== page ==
Earthly Punishment. The Old Testament. Early in Israel's history, guilt and punishment were understood to be communal. When Achan broke the law by taking some of the spoil from Jericho, the whole Israelite army was defeated at Ai (Joshua 7:1-5). Once it was discovered what Achan had done, his whole family was stoned along with him (Joshua 7:22-26). The sins of parents could be punished to the third and fourth generation (Exod 20:5; 34:7; Deut 5:9-10). However, the Lord later revealed that individuals would bear their own guilt (Deut 24:16; 2 Kings 14:6; Jer 31:29-30; Ezek 18:1-4, 20).
Sometimes punishment was meted out by God directly, as when fire and brimstone destroyed Sodom and Gomorrah (Gen 19:24-25) or when the ground opened up to swallow those who rebelled in the wilderness (Num 16:31-33). On a national level, God punished his people using the instrumentality of foreign nations. For example, Assyria was seen as the Lord's rod of wrath (Isa 10:5). Most crimes and punishments, however, were dealt with through Israel's judicial system, which is found in the Pentateuch.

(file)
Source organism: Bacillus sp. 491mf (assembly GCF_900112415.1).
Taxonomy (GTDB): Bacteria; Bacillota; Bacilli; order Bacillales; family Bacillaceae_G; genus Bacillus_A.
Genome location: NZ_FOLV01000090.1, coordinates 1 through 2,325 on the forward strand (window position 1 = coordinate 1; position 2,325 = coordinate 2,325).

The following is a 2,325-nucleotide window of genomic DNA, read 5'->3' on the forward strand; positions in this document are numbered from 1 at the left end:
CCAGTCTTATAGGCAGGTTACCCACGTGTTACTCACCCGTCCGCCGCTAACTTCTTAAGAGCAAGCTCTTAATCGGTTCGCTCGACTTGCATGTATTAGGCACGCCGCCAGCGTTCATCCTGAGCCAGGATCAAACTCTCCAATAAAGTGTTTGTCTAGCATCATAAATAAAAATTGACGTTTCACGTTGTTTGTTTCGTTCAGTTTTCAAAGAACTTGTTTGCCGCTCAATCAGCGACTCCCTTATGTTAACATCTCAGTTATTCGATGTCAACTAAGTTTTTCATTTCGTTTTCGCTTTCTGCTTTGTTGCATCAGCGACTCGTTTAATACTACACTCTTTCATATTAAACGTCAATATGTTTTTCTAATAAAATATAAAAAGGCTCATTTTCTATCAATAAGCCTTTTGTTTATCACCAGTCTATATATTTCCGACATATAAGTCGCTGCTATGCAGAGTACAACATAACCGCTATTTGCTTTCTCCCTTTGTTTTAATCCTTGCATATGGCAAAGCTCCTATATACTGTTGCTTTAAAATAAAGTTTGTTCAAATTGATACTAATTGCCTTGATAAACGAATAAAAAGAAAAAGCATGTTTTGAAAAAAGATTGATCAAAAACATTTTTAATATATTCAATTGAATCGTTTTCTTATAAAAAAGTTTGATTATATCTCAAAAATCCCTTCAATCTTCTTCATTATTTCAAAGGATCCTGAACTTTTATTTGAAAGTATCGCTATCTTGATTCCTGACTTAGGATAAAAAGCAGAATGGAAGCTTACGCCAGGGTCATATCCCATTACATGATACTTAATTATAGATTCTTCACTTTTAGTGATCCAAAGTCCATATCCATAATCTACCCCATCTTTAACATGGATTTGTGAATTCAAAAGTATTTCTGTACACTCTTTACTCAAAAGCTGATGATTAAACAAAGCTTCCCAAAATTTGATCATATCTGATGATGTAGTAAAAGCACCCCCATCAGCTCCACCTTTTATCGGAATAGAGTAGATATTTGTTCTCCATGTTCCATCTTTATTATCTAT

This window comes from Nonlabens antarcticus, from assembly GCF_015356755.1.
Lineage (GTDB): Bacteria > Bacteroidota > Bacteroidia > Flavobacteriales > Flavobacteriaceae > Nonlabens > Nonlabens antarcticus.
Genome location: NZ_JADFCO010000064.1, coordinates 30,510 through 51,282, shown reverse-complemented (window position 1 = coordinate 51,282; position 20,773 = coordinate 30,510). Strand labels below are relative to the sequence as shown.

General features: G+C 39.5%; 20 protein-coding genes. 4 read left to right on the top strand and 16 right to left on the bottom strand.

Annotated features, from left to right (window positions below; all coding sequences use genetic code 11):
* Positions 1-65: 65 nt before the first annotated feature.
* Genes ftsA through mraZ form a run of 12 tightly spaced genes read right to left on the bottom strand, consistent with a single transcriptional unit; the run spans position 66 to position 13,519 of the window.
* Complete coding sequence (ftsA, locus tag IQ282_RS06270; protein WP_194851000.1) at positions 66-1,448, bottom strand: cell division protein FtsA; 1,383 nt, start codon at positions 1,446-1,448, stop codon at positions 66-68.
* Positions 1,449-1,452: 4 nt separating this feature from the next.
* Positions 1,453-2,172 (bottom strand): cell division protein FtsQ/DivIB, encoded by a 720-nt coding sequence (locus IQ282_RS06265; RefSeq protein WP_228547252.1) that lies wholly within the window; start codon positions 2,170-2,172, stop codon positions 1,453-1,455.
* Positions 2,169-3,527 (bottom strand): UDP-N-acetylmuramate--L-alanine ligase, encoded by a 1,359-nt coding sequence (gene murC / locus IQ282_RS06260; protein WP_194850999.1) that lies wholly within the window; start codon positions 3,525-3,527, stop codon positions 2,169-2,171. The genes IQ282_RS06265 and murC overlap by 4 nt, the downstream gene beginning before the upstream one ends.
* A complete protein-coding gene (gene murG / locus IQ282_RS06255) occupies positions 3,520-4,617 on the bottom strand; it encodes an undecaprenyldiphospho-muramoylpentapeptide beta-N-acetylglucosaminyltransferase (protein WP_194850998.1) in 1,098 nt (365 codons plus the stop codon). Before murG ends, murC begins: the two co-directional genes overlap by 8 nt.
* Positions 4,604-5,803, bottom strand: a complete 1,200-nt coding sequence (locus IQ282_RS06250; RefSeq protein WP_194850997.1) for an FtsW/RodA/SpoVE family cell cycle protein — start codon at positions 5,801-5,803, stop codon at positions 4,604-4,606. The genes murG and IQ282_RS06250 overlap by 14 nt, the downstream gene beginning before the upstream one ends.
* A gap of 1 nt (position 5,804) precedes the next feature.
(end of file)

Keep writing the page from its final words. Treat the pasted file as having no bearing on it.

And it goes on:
The Decalogue is in apodictic or absolute form, giving the most important requirements of the law in general terms without listing punishments. One has to examine the casuistic or case law to discover specific violations and their penalties. In the following paragraphs, both are reviewed.